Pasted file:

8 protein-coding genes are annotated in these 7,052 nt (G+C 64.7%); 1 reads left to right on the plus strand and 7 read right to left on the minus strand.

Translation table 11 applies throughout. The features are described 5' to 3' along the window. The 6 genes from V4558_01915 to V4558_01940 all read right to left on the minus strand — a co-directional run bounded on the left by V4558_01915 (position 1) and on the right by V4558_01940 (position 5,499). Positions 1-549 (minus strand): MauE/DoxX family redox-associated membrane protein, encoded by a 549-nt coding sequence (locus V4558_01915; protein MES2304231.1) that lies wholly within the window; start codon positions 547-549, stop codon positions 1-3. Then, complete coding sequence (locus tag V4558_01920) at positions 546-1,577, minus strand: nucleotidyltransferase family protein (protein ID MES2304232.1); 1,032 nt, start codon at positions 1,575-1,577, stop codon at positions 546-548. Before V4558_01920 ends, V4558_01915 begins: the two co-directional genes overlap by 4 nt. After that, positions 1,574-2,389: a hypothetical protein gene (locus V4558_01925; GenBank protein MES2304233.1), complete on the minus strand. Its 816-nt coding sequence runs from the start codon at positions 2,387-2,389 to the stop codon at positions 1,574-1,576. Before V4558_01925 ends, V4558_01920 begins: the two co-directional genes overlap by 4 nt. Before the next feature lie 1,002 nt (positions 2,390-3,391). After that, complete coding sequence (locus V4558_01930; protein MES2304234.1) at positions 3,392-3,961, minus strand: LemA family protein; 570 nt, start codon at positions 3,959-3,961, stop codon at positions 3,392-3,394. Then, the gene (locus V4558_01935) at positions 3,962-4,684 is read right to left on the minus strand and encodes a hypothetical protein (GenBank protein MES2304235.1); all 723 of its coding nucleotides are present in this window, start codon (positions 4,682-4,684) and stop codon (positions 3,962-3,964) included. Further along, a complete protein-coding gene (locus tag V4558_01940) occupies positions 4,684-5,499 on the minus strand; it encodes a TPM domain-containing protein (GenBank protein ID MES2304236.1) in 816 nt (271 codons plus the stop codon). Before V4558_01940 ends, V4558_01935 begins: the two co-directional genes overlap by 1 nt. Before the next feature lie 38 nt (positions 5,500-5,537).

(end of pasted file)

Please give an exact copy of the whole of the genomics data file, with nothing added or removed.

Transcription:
8 protein-coding genes are annotated in these 7,052 nt (G+C 64.7%); 1 reads left to right on the plus strand and 7 read right to left on the minus strand.

Translation table 11 applies throughout. The features are described 5' to 3' along the window. The 6 genes from V4558_01915 to V4558_01940 all read right to left on the minus strand — a co-directional run bounded on the left by V4558_01915 (position 1) and on the right by V4558_01940 (position 5,499). Positions 1-549 (minus strand): MauE/DoxX family redox-associated membrane protein, encoded by a 549-nt coding sequence (locus V4558_01915; protein MES2304231.1) that lies wholly within the window; start codon positions 547-549, stop codon positions 1-3. Then, complete coding sequence (locus tag V4558_01920) at positions 546-1,577, minus strand: nucleotidyltransferase family protein (protein ID MES2304232.1); 1,032 nt, start codon at positions 1,575-1,577, stop codon at positions 546-548. Before V4558_01920 ends, V4558_01915 begins: the two co-directional genes overlap by 4 nt. After that, positions 1,574-2,389: a hypothetical protein gene (locus V4558_01925; GenBank protein MES2304233.1), complete on the minus strand. Its 816-nt coding sequence runs from the start codon at positions 2,387-2,389 to the stop codon at positions 1,574-1,576. Before V4558_01925 ends, V4558_01920 begins: the two co-directional genes overlap by 4 nt. Before the next feature lie 1,002 nt (positions 2,390-3,391). After that, complete coding sequence (locus V4558_01930; protein MES2304234.1) at positions 3,392-3,961, minus strand: LemA family protein; 570 nt, start codon at positions 3,959-3,961, stop codon at positions 3,392-3,394. Then, the gene (locus V4558_01935) at positions 3,962-4,684 is read right to left on the minus strand and encodes a hypothetical protein (GenBank protein MES2304235.1); all 723 of its coding nucleotides are present in this window, start codon (positions 4,682-4,684) and stop codon (positions 3,962-3,964) included. Further along, a complete protein-coding gene (locus tag V4558_01940) occupies positions 4,684-5,499 on the minus strand; it encodes a TPM domain-containing protein (GenBank protein ID MES2304236.1) in 816 nt (271 codons plus the stop codon). Before V4558_01940 ends, V4558_01935 begins: the two co-directional genes overlap by 1 nt. Before the next feature lie 38 nt (positions 5,500-5,537).